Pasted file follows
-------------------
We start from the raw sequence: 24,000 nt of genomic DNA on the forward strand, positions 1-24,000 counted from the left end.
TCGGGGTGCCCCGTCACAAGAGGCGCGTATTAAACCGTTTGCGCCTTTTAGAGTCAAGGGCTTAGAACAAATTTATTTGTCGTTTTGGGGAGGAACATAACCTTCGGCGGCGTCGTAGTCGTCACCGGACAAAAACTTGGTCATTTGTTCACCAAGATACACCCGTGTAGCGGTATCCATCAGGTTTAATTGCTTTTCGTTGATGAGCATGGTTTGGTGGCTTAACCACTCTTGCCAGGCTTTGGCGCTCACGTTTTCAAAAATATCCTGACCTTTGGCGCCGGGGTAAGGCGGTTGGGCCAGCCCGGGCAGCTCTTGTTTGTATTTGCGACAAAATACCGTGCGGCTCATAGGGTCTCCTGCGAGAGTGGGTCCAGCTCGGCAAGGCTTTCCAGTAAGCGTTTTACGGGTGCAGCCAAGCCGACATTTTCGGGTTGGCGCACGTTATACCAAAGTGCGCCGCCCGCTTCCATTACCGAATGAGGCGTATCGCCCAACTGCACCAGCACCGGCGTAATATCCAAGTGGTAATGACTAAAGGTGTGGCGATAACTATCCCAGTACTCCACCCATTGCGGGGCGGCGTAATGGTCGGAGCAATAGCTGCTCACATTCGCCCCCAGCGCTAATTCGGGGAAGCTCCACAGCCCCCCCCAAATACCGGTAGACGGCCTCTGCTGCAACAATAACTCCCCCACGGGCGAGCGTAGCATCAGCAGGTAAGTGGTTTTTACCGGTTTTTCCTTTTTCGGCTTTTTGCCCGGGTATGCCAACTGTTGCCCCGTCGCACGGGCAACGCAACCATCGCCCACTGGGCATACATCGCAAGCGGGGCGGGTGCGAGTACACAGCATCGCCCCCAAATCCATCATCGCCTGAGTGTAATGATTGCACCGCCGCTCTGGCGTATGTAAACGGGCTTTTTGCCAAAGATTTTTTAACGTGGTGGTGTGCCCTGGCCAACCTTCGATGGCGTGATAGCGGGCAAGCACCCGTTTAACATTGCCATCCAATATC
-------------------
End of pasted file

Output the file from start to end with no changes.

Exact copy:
We start from the raw sequence: 24,000 nt of genomic DNA on the forward strand, positions 1-24,000 counted from the left end.
TCGGGGTGCCCCGTCACAAGAGGCGCGTATTAAACCGTTTGCGCCTTTTAGAGTCAAGGGCTTAGAACAAATTTATTTGTCGTTTTGGGGAGGAACATAACCTTCGGCGGCGTCGTAGTCGTCACCGGACAAAAACTTGGTCATTTGTTCACCAAGATACACCCGTGTAGCGGTATCCATCAGGTTTAATTGCTTTTCGTTGATGAGCATGGTTTGGTGGCTTAACCACTCTTGCCAGGCTTTGGCGCTCACGTTTTCAAAAATATCCTGACCTTTGGCGCCGGGGTAAGGCGGTTGGGCCAGCCCGGGCAGCTCTTGTTTGTATTTGCGACAAAATACCGTGCGGCTCATAGGGTCTCCTGCGAGAGTGGGTCCAGCTCGGCAAGGCTTTCCAGTAAGCGTTTTACGGGTGCAGCCAAGCCGACATTTTCGGGTTGGCGCACGTTATACCAAAGTGCGCCGCCCGCTTCCATTACCGAATGAGGCGTATCGCCCAACTGCACCAGCACCGGCGTAATATCCAAGTGGTAATGACTAAAGGTGTGGCGATAACTATCCCAGTACTCCACCCATTGCGGGGCGGCGTAATGGTCGGAGCAATAGCTGCTCACATTCGCCCCCAGCGCTAATTCGGGGAAGCTCCACAGCCCCCCCCAAATACCGGTAGACGGCCTCTGCTGCAACAATAACTCCCCCACGGGCGAGCGTAGCATCAGCAGGTAAGTGGTTTTTACCGGTTTTTCCTTTTTCGGCTTTTTGCCCGGGTATGCCAACTGTTGCCCCGTCGCACGGGCAACGCAACCATCGCCCACTGGGCATACATCGCAAGCGGGGCGGGTGCGAGTACACAGCATCGCCCCCAAATCCATCATCGCCTGAGTGTAATGATTGCACCGCCGCTCTGGCGTATGTAAACGGGCTTTTTGCCAAAGATTTTTTAACGTGGTGGTGTGCCCTGGCCAACCTTCGATGGCGTGATAGCGGGCAAGCACCCGTTTAACATTGCCATCCAATATC